Next, let’s look at a night last month where I was out doing a cross-town ride, then some loops around a popular cycling area, before waiting on the side of the road a bit for a package drop-off, and then my ride home down the pavé of the Champs-Élysées.
The first 25ish minutes is crossing town, so a fair bit of stop and go. Then from 25mins till 60mins is mostly loops in/around a group of cyclists. Diving in on that a second, we see all three units track well. I’d say that perhaps the bePRO is a tiny bit high in some sections where it diverges from the other two – but the Infocrank and G3 are very consistently glued to each other at the same offset.
Now if I take off the 30-second smoothing, and pull it back to a 3-second smoothing factor, we can take a look at one of the sprints I did here. This one was up a short climb where the Infocrank had me hit a max of 830w. Of course, with the 3-second smoothing applied below, that tops out at 781w. What we’re looking at here though is how quickly they track when you apply significant power, as well as how quickly the power disappears:
You’ll notice that the three units track very well in terms of going up, and down (with the bePRO appearing to register the zero-power stop slightly differently than the other two – it’s unclear who is right there).
For fun, I removed all smoothing (so 1s smoothing), and then re-loaded the chart. in this case, the PowerTap G3 and Infocrank were within 1w of each other for max power on that segment. While the bePRO was lower.
Note that in general I don’t put too much stock in 1s max power comparisons – because it’s honestly more about timing of signals/communications between the head unit and the power meter than anything else.
Ultimately, no matter how many graphs I create, I’m seeing the same thing over and over again – which is that the Infocrank just aligns to other power meters I’ve compared. I really can’t seem to find any cases where I think something went amiss. There’s a few more files that I analyzed with the Infocrank mixed in there as part of my bePRO review as well – for those interested. But again, they all show the same story – even in adverse conditions.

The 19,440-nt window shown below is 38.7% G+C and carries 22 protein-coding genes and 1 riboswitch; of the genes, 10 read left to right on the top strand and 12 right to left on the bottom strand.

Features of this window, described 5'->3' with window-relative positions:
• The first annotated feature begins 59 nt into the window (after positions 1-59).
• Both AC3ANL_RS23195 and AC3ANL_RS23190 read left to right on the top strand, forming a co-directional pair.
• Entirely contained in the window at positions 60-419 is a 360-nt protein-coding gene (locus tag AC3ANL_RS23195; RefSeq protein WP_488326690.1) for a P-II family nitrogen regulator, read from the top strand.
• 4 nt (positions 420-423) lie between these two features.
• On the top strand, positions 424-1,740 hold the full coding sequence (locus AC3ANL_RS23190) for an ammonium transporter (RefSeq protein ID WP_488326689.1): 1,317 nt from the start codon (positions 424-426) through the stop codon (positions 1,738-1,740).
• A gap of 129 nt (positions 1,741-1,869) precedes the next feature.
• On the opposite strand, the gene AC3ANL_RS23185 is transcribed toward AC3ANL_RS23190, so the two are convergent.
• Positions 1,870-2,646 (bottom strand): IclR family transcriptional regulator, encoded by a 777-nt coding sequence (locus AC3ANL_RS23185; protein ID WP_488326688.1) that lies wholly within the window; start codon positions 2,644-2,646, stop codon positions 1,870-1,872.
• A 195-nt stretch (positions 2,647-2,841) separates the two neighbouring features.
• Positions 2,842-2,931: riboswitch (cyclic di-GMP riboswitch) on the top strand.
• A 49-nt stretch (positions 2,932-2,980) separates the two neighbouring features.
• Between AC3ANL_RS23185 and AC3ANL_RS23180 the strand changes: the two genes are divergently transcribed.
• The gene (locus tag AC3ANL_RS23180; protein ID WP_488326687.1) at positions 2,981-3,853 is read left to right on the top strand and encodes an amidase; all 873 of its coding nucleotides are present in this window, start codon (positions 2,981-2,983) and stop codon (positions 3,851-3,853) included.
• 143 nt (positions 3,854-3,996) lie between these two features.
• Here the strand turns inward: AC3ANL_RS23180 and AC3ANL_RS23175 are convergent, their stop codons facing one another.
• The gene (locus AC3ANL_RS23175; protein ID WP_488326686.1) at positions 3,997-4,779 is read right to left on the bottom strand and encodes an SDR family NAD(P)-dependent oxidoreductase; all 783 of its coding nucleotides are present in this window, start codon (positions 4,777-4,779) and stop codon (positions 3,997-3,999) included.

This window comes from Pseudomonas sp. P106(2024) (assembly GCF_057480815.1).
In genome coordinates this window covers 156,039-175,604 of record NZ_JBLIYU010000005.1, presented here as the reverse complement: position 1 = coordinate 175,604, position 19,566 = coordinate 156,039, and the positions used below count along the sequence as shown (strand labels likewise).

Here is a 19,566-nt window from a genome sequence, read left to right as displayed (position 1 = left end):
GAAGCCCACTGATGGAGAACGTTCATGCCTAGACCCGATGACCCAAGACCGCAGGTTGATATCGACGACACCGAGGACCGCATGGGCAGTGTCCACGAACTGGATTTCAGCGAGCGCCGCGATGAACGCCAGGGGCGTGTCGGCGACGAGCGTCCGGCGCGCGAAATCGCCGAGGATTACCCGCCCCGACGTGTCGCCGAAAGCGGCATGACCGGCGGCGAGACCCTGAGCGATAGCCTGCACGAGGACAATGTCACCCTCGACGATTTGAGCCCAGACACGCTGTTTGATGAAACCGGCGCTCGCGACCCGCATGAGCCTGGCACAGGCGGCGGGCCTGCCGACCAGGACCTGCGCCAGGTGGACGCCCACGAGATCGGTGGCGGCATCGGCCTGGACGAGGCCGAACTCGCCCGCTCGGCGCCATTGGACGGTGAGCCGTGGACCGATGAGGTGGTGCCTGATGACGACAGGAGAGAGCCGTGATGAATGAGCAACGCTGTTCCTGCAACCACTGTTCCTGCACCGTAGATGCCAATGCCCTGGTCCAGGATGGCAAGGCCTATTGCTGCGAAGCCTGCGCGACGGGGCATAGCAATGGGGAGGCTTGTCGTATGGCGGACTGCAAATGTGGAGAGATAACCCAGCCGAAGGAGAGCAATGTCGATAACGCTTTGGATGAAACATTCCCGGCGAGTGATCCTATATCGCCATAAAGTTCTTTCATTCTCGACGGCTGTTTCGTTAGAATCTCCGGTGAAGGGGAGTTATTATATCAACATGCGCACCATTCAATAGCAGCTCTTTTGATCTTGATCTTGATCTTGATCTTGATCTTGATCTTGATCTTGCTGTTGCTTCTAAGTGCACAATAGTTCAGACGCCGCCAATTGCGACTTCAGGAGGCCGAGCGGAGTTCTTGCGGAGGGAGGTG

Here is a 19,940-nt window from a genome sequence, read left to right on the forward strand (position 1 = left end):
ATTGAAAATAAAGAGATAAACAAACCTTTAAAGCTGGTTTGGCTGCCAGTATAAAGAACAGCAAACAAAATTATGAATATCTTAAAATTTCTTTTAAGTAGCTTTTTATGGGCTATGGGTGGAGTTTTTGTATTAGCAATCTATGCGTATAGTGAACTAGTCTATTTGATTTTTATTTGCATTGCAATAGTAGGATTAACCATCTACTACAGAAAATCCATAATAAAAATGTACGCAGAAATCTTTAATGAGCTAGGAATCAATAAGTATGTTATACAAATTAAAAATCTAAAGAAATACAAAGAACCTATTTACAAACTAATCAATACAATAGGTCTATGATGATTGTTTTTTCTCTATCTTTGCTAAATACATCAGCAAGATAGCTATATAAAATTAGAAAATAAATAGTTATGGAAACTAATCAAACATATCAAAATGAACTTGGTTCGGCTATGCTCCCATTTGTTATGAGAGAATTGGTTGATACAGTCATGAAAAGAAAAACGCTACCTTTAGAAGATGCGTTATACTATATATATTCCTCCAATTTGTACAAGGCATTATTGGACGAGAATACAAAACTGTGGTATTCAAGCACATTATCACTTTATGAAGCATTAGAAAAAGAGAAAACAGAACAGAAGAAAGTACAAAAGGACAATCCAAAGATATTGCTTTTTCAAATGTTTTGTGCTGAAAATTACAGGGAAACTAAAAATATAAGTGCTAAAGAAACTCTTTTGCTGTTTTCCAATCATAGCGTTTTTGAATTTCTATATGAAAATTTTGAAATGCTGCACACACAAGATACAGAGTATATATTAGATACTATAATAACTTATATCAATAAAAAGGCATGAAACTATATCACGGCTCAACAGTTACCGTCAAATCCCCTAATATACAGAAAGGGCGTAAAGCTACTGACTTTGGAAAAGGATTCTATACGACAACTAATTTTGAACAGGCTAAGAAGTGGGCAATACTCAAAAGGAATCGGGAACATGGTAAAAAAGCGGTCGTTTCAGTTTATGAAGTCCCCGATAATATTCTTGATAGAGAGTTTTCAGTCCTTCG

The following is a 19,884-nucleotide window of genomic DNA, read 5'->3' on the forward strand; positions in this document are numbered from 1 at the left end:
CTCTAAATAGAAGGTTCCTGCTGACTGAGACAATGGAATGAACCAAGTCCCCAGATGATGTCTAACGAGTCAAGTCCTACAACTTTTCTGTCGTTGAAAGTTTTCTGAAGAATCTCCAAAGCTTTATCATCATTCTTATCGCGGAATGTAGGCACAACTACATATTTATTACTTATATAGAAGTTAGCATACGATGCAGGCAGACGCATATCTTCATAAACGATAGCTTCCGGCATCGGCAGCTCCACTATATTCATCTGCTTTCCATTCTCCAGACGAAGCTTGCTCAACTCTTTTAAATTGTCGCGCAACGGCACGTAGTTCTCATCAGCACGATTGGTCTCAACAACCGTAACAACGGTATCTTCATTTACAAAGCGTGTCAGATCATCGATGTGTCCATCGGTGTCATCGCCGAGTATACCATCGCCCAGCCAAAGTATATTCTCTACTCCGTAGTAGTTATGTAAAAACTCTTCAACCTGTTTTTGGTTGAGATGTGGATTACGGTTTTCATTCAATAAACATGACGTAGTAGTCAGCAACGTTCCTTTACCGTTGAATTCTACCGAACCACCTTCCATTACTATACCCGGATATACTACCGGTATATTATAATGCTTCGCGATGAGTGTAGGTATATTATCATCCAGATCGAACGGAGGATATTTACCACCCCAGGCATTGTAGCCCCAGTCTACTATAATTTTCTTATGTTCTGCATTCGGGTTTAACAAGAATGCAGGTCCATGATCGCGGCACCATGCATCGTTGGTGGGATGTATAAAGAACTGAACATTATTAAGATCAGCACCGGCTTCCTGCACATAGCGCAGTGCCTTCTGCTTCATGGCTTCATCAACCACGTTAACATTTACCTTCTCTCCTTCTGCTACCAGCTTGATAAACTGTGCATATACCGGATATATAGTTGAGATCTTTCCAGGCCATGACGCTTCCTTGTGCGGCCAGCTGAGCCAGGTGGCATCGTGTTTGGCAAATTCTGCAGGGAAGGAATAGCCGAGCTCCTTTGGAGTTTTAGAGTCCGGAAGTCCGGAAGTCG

I love the fact that from an accuracy standpoint it’s very dependable ride in and ride out, with nothing to do on the end-user standpoint (for fun, a few of those days in the Alps I specifically DIDN’T do any zero offsets, to see how it might do – no issues).
For those curious, you can find a huge pile of my power meter data here in this zip folder. Generally speaking the naming conventions speak for themselves. I have more data I’ll try and add in here over the next few days, just digging out some of my older data to add to it. Newer data is categorized a bit better these days making it easier to enumerate.
(Note: All of the charts in these accuracy sections were created using the DCR Analyzer tool. It allows you to compare power meters/trainers, heart rate, cadence, speed/pace, GPS tracks and plenty more. You can use it as well, more details here.)